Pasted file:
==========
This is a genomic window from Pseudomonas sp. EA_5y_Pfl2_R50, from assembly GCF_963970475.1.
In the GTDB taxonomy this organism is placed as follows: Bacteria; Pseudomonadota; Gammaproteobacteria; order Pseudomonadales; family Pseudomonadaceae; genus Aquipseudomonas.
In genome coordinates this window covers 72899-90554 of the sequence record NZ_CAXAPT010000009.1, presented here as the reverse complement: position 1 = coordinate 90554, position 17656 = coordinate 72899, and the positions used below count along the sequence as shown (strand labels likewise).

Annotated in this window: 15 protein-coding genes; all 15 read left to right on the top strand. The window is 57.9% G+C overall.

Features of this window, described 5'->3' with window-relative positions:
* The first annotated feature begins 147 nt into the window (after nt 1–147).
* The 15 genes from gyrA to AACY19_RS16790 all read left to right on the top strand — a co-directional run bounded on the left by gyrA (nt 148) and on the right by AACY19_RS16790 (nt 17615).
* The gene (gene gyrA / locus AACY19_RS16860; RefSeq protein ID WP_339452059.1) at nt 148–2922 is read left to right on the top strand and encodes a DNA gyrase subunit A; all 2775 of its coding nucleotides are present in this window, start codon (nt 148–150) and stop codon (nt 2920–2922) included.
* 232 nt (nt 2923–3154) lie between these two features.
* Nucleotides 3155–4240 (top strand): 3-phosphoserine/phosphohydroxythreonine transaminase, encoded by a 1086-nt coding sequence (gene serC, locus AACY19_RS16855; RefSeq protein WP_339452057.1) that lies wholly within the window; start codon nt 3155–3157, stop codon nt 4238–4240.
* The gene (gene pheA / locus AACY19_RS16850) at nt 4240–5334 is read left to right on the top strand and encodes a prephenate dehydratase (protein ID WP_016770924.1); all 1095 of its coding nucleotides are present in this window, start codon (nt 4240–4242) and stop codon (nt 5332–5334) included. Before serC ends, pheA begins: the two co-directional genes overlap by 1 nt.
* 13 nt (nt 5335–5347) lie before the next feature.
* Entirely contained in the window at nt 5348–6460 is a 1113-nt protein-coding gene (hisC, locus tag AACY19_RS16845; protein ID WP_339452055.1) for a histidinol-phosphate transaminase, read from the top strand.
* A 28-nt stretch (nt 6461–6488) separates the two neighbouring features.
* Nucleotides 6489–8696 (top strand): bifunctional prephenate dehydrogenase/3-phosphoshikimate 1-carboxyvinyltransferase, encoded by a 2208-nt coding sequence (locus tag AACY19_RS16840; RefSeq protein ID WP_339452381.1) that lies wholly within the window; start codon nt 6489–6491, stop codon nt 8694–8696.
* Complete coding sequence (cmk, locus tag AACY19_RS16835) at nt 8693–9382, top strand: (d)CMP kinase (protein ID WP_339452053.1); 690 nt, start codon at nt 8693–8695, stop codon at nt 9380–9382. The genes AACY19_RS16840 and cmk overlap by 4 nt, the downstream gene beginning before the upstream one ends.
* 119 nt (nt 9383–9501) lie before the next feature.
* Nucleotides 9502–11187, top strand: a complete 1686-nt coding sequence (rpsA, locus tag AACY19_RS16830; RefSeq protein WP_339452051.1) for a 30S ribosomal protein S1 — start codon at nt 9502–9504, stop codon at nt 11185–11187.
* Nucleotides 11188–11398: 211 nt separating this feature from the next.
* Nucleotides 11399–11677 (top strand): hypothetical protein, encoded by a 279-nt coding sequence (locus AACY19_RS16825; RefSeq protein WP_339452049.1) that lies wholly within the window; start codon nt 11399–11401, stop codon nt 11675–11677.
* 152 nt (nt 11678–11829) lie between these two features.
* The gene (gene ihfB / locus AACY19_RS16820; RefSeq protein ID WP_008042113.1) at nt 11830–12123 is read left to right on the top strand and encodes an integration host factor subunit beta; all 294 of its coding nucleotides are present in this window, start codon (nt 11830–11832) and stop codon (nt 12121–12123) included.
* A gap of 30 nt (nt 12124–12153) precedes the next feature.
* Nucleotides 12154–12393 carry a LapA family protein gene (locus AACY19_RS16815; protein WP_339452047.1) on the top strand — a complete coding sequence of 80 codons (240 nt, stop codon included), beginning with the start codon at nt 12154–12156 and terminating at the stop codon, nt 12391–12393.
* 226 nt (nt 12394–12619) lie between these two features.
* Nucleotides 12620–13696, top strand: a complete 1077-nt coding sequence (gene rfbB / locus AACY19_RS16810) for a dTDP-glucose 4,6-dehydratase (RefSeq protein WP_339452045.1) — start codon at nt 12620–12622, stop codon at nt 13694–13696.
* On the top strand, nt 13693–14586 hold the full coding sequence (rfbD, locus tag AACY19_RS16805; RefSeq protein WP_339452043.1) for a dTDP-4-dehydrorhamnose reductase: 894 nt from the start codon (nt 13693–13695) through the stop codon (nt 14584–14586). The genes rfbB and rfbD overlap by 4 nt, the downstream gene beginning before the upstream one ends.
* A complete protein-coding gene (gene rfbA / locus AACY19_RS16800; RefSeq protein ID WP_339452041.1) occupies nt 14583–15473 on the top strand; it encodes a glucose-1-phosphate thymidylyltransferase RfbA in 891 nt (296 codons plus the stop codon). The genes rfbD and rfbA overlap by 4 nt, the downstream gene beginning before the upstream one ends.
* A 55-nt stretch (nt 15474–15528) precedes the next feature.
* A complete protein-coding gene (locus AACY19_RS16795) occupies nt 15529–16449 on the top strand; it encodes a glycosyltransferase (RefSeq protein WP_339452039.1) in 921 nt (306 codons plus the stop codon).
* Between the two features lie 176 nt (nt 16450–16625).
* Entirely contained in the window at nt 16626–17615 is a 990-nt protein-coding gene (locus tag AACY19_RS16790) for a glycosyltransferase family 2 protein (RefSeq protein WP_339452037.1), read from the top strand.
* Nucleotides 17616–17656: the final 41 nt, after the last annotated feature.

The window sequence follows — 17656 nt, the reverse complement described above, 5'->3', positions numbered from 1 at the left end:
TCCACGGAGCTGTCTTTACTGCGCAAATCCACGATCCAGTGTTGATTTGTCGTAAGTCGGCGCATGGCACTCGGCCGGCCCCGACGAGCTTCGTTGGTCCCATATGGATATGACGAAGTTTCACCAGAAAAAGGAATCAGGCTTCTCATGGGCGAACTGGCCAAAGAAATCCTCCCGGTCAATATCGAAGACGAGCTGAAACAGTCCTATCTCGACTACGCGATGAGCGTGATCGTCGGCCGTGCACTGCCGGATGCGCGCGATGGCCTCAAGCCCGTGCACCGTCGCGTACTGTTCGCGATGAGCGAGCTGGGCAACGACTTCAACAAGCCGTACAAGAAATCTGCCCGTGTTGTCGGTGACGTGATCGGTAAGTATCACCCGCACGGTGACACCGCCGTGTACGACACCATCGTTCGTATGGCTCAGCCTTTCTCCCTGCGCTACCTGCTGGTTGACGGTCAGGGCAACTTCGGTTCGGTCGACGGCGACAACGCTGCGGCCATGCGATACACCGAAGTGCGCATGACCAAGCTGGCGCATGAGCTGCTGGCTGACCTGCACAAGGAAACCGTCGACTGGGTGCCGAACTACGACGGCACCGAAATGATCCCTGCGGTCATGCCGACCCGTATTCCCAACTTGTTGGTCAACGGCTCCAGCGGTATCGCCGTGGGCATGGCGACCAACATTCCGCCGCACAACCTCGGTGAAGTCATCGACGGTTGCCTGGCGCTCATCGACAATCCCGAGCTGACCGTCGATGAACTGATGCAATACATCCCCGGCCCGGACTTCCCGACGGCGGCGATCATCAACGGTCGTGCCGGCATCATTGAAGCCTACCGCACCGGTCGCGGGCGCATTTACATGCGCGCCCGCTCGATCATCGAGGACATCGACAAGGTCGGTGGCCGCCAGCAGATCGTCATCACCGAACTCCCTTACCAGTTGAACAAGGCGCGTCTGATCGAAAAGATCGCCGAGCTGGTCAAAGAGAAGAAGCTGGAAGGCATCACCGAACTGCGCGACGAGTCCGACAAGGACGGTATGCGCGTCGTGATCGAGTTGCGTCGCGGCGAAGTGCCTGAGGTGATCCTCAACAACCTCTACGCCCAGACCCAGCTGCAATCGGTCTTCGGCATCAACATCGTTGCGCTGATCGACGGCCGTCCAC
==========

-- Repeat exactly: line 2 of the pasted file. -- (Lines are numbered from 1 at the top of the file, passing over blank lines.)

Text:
In the GTDB taxonomy this organism is placed as follows: Bacteria; Pseudomonadota; Gammaproteobacteria; order Pseudomonadales; family Pseudomonadaceae; genus Aquipseudomonas.